Despite recent progress in fixing its substandard bridges, Pennsylvania remains the undisputed national leader in the category, according to a national report released Wednesday.
More than 25 percent of bridges in the state are structurally deficient, giving the state both the highest percentage and greatest number of deficient bridges in the U.S., according to the report.
"The Fix We're In For: The State of Our Nation's Bridges" was released by Transportation for America, a Washington, D.C.-based coalition of 500 groups seeking an overhaul of national transportation policy.
According to the report, 5,906 of Pennsylvania's 22,271 bridges (26.5 percent) are structurally deficient, meaning at least one of three components -- the superstructure, substructure or deck -- was rated "poor" by inspectors. The next-closest state was Oklahoma at 22 percent.
Structurally deficient bridges are considered safe but have one or more elements of deterioration that could lead to weight restrictions or full closure.
Under Gov. Ed Rendell, the state made bridge spending a priority, with 1,600 replacements and 1,200 rehabilitation projects from 2008 to 2010, according to Pennsylvania Department of Transportation statistics.
"We have started to make a difference," Allen Biehler, former state PennDOT secretary, said on a conference call discussing the bridge report.
But continued progress is uncertain because of a severe funding reduction caused by the state's failure to win approval for tolls on Interstate 80, the end of the federal stimulus program and the state's budget deficit.
Gov. Tom Corbett's nominee for transportation secretary, Barry Schoch, acknowledged the challenge in continuing to reduce the number of deficient bridges.
He said Mr. Corbett will name a task force next month that will be assigned to quickly develop long-term funding strategies for all transportation sectors, including bridges.
The principal funding source, the gasoline tax, is in danger of becoming obsolete because of higher vehicle gas mileage standards and alternative fuels that will continue to reduce consumption and, with it, tax revenue, Mr. Schoch said.
The task force will be asked to find "creative funding sources that will address the problem" with the hope of presenting findings to the Legislature later this year, he said.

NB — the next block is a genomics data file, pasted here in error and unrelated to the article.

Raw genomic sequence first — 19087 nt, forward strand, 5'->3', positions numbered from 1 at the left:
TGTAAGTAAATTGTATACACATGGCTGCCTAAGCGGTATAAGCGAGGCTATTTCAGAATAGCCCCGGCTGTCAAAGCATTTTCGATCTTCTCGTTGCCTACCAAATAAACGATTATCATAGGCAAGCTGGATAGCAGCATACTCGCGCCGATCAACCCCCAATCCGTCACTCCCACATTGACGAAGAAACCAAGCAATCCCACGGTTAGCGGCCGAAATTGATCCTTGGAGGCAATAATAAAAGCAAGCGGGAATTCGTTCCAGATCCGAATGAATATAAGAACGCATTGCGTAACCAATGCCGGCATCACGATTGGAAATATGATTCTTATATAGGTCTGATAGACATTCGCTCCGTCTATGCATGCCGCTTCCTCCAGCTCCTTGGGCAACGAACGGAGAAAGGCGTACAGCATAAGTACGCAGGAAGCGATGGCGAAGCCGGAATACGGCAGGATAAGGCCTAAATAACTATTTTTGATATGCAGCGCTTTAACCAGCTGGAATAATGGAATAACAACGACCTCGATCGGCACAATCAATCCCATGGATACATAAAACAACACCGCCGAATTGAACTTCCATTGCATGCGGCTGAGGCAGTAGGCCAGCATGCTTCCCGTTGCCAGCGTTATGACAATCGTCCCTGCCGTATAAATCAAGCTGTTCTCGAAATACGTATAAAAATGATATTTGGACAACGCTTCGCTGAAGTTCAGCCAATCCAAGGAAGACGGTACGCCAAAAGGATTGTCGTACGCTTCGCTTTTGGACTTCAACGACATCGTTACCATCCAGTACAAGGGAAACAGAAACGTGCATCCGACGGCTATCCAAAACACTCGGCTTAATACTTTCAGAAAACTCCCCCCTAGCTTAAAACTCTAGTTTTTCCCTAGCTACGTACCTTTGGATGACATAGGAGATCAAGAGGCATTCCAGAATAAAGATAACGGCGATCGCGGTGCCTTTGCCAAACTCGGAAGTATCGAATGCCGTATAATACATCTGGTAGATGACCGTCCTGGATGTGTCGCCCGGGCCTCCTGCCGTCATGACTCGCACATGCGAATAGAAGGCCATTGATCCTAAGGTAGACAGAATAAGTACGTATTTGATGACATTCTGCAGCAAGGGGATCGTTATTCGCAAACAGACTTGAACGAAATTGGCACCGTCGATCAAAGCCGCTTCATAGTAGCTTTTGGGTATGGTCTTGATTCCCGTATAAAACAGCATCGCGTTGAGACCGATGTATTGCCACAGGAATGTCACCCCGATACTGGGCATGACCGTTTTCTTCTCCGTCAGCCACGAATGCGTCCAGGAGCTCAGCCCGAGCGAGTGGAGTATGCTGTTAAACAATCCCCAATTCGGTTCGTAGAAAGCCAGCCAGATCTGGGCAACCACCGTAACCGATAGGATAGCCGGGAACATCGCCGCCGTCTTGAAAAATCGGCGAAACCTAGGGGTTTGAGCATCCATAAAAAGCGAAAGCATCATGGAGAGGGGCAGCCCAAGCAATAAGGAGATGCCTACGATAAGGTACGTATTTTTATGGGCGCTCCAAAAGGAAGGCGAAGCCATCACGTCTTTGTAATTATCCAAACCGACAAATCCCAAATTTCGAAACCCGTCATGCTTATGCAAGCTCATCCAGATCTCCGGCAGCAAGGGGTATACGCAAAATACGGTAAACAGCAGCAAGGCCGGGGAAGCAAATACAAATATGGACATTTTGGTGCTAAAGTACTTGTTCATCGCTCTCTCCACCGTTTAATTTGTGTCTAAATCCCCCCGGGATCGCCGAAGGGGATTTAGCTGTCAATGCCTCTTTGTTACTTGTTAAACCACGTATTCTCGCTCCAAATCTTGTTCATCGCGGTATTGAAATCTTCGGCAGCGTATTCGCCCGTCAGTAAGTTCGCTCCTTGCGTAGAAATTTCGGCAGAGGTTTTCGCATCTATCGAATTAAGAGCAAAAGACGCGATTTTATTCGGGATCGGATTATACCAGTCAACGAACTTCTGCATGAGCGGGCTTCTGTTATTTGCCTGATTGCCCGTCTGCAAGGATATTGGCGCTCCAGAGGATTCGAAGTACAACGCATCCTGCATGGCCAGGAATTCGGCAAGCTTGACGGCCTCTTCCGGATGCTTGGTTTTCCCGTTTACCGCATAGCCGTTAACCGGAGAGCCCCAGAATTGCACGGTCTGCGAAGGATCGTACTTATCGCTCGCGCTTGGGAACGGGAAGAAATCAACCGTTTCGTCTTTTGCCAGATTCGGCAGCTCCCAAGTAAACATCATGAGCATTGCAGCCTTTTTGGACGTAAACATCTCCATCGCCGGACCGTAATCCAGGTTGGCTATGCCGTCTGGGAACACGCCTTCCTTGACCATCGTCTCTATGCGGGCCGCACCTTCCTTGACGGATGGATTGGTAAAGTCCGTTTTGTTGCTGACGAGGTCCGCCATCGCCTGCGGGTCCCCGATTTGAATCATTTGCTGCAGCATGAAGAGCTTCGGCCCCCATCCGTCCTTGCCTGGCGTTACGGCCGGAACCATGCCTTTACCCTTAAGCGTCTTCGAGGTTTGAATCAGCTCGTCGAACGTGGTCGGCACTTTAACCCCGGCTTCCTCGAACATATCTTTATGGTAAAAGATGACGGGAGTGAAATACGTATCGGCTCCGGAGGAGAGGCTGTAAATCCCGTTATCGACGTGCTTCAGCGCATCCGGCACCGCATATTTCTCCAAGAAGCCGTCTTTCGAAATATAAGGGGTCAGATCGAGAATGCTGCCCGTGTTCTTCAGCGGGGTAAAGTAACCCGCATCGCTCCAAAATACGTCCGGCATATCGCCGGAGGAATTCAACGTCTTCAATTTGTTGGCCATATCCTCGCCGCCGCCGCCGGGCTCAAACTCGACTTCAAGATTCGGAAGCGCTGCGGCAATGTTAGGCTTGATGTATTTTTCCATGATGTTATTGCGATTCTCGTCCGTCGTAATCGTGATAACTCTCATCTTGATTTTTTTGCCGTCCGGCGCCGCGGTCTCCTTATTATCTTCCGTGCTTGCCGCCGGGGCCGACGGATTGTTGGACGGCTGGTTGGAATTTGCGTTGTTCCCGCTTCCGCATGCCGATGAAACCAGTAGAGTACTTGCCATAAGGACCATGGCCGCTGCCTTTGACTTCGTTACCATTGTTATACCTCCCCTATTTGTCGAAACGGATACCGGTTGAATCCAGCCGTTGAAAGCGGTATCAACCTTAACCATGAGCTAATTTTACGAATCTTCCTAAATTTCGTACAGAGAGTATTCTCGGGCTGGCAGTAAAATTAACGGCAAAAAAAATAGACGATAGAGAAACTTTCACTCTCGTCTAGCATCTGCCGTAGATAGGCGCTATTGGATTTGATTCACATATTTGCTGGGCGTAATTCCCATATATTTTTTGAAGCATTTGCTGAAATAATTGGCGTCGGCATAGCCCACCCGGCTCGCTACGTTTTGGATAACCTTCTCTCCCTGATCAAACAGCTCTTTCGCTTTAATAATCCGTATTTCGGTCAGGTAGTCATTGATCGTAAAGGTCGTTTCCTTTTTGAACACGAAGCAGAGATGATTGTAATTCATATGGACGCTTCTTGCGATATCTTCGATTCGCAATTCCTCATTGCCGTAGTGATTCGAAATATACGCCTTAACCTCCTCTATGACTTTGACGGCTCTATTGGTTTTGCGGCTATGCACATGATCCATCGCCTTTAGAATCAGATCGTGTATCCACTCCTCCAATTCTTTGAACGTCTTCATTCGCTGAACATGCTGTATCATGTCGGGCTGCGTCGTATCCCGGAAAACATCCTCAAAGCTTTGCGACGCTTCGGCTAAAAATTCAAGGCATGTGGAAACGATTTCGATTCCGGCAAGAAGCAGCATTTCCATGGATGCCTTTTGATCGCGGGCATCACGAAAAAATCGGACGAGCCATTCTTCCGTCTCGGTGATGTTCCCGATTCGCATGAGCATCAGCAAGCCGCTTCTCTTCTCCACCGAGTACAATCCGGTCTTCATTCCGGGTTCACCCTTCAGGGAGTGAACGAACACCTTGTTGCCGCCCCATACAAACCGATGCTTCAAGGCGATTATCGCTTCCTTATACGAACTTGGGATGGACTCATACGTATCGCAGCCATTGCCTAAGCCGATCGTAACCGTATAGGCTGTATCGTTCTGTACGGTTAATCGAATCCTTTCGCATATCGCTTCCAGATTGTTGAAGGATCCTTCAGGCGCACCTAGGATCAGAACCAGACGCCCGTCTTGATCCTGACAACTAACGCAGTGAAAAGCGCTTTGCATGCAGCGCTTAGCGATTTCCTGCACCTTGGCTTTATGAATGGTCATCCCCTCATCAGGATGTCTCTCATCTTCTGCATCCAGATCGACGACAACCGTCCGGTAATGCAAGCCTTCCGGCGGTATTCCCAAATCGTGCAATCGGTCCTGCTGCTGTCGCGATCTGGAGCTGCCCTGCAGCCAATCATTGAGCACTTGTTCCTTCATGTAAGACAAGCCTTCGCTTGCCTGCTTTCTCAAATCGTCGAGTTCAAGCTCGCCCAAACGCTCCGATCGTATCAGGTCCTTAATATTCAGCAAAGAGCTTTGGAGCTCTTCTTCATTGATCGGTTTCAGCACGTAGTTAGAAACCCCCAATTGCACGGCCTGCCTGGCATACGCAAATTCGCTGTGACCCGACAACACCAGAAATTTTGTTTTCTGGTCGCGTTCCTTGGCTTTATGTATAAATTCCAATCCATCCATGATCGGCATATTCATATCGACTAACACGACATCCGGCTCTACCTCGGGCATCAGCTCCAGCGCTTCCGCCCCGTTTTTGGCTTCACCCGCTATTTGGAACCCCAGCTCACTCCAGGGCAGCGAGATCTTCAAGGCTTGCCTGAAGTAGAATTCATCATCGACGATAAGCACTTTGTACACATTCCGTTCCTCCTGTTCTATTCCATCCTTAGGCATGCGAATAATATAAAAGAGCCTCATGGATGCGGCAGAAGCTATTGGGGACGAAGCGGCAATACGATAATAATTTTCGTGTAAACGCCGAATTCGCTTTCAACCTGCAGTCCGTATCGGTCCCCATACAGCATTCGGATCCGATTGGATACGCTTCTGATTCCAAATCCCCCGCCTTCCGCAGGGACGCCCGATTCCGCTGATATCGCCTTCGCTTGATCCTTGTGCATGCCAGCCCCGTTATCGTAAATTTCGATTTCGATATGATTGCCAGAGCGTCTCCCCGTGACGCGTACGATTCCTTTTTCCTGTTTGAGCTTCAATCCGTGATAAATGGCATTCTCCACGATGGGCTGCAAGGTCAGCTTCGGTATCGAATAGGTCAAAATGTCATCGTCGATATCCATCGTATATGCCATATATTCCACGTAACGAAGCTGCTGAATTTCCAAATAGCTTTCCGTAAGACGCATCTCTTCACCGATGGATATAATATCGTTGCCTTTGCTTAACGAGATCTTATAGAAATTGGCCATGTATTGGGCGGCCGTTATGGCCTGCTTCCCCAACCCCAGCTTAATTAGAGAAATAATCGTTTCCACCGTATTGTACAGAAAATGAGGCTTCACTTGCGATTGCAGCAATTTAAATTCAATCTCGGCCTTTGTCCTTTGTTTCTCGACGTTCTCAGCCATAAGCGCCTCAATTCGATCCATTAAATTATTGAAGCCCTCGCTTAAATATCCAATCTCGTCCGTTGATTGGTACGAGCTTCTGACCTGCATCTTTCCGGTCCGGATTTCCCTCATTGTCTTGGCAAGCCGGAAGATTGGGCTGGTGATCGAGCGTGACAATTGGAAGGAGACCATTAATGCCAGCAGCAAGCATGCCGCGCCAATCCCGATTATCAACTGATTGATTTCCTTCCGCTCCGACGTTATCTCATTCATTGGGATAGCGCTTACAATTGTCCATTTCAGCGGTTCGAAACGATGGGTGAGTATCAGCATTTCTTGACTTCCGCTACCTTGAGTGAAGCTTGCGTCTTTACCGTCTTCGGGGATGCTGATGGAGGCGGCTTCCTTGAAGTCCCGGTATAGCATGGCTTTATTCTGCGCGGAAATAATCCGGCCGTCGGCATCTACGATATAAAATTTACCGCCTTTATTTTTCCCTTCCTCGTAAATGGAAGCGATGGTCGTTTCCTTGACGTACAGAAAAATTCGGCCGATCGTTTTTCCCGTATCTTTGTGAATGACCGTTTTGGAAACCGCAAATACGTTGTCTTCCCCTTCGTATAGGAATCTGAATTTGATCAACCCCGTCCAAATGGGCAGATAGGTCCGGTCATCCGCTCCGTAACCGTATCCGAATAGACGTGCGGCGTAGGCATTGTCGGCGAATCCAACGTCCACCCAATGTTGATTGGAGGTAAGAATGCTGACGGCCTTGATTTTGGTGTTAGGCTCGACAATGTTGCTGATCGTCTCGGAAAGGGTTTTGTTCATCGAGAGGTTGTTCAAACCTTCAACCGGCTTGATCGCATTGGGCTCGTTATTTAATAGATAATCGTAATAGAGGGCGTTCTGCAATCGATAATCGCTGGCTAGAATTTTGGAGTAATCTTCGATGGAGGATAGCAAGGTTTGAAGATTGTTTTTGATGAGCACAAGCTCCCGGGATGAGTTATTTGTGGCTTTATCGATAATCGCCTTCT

For the time being, the state has another year of bond funding for its Accelerated Bridge Program and will repair or replace about 400 bridges this year, he said.
It makes sense to spend money on upkeep now because repairs become more expensive if they are deferred, Mr. Schoch said. "It's no different than your home."
Fourteen Pennsylvania counties were among the top 100 worst counties in the U.S. for percentage of deficient bridges, including Clearfield, Lawrence, Fayette, Butler, Washington and Greene, according to the report.
Nationally, 69,223 bridges, or 11.5 percent, are deficient, and federal and state governments are not spending nearly enough to keep the total from growing, the authors said. They quoted a Federal Highway Administration estimate that in 2009, a $70.9 billion backlog of needed repair work existed, while the federal Highway Bridge Program invested just $5.2 billion.
The average age of bridges in the U.S. is 42 years, and most are designed to last about 50 years.
On an average day, nearly 23 million vehicles cross deficient bridges in Pennsylvania. Across the U.S., 282.6 million vehicles do so, the report said.
Locally, a Pittsburgh Post-Gazette analysis of state bridge data in August found that in Allegheny, Beaver, Butler, Washington and Westmoreland counties, 1,246 of the 4,284 bridges, or 29 percent, were rated structurally deficient.
But the Southwestern Pennsylvania Commission, in last year's update of the region's four-year Transportation Improvement Program, slashed anticipated road and bridge spending by 32 percent, and local officials have expressed concern that reduced funding could reverse progress made in recent years.
PennDOT District 11, made up of Allegheny, Beaver and Lawrence counties, reported recently that the number of deficient bridges in the district was at its lowest point in years and will continue to fall this year.